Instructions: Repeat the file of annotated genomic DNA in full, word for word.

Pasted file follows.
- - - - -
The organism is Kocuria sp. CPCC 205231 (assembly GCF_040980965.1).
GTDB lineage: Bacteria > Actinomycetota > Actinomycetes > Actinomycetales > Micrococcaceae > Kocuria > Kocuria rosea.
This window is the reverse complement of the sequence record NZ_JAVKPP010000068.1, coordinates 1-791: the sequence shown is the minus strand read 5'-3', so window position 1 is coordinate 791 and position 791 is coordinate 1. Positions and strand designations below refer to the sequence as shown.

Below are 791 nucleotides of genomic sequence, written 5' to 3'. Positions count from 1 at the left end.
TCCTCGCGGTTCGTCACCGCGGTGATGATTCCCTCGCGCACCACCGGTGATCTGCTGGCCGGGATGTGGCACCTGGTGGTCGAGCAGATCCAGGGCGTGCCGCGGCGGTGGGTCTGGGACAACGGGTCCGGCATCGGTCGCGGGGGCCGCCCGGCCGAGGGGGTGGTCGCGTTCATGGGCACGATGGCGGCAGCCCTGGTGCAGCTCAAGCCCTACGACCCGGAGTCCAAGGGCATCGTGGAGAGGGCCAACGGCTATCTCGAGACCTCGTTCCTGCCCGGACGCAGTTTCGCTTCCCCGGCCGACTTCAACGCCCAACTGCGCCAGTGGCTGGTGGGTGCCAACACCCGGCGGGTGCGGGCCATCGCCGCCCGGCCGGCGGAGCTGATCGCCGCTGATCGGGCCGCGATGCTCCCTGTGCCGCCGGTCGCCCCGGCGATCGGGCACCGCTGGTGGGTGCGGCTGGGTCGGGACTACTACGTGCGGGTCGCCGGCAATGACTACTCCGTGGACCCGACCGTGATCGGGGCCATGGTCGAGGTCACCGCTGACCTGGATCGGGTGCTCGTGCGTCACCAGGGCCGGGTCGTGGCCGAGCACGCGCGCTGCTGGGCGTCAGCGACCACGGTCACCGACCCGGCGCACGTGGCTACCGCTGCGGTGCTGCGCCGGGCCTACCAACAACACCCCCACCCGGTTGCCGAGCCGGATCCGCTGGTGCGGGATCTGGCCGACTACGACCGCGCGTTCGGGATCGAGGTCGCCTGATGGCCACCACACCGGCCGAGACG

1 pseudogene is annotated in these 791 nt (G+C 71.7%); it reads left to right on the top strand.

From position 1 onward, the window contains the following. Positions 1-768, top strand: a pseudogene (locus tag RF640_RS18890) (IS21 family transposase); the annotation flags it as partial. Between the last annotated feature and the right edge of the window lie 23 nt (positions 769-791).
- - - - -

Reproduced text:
The organism is Kocuria sp. CPCC 205231 (assembly GCF_040980965.1).
GTDB lineage: Bacteria > Actinomycetota > Actinomycetes > Actinomycetales > Micrococcaceae > Kocuria > Kocuria rosea.
This window is the reverse complement of the sequence record NZ_JAVKPP010000068.1, coordinates 1-791: the sequence shown is the minus strand read 5'-3', so window position 1 is coordinate 791 and position 791 is coordinate 1. Positions and strand designations below refer to the sequence as shown.

Below are 791 nucleotides of genomic sequence, written 5' to 3'. Positions count from 1 at the left end.
TCCTCGCGGTTCGTCACCGCGGTGATGATTCCCTCGCGCACCACCGGTGATCTGCTGGCCGGGATGTGGCACCTGGTGGTCGAGCAGATCCAGGGCGTGCCGCGGCGGTGGGTCTGGGACAACGGGTCCGGCATCGGTCGCGGGGGCCGCCCGGCCGAGGGGGTGGTCGCGTTCATGGGCACGATGGCGGCAGCCCTGGTGCAGCTCAAGCCCTACGACCCGGAGTCCAAGGGCATCGTGGAGAGGGCCAACGGCTATCTCGAGACCTCGTTCCTGCCCGGACGCAGTTTCGCTTCCCCGGCCGACTTCAACGCCCAACTGCGCCAGTGGCTGGTGGGTGCCAACACCCGGCGGGTGCGGGCCATCGCCGCCCGGCCGGCGGAGCTGATCGCCGCTGATCGGGCCGCGATGCTCCCTGTGCCGCCGGTCGCCCCGGCGATCGGGCACCGCTGGTGGGTGCGGCTGGGTCGGGACTACTACGTGCGGGTCGCCGGCAATGACTACTCCGTGGACCCGACCGTGATCGGGGCCATGGTCGAGGTCACCGCTGACCTGGATCGGGTGCTCGTGCGTCACCAGGGCCGGGTCGTGGCCGAGCACGCGCGCTGCTGGGCGTCAGCGACCACGGTCACCGACCCGGCGCACGTGGCTACCGCTGCGGTGCTGCGCCGGGCCTACCAACAACACCCCCACCCGGTTGCCGAGCCGGATCCGCTGGTGCGGGATCTGGCCGACTACGACCGCGCGTTCGGGATCGAGGTCGCCTGATGGCCACCACACCGGCCGAGACG

1 pseudogene is annotated in these 791 nt (G+C 71.7%); it reads left to right on the top strand.

From position 1 onward, the window contains the following. Positions 1-768, top strand: a pseudogene (locus tag RF640_RS18890) (IS21 family transposase); the annotation flags it as partial. Between the last annotated feature and the right edge of the window lie 23 nt (positions 769-791).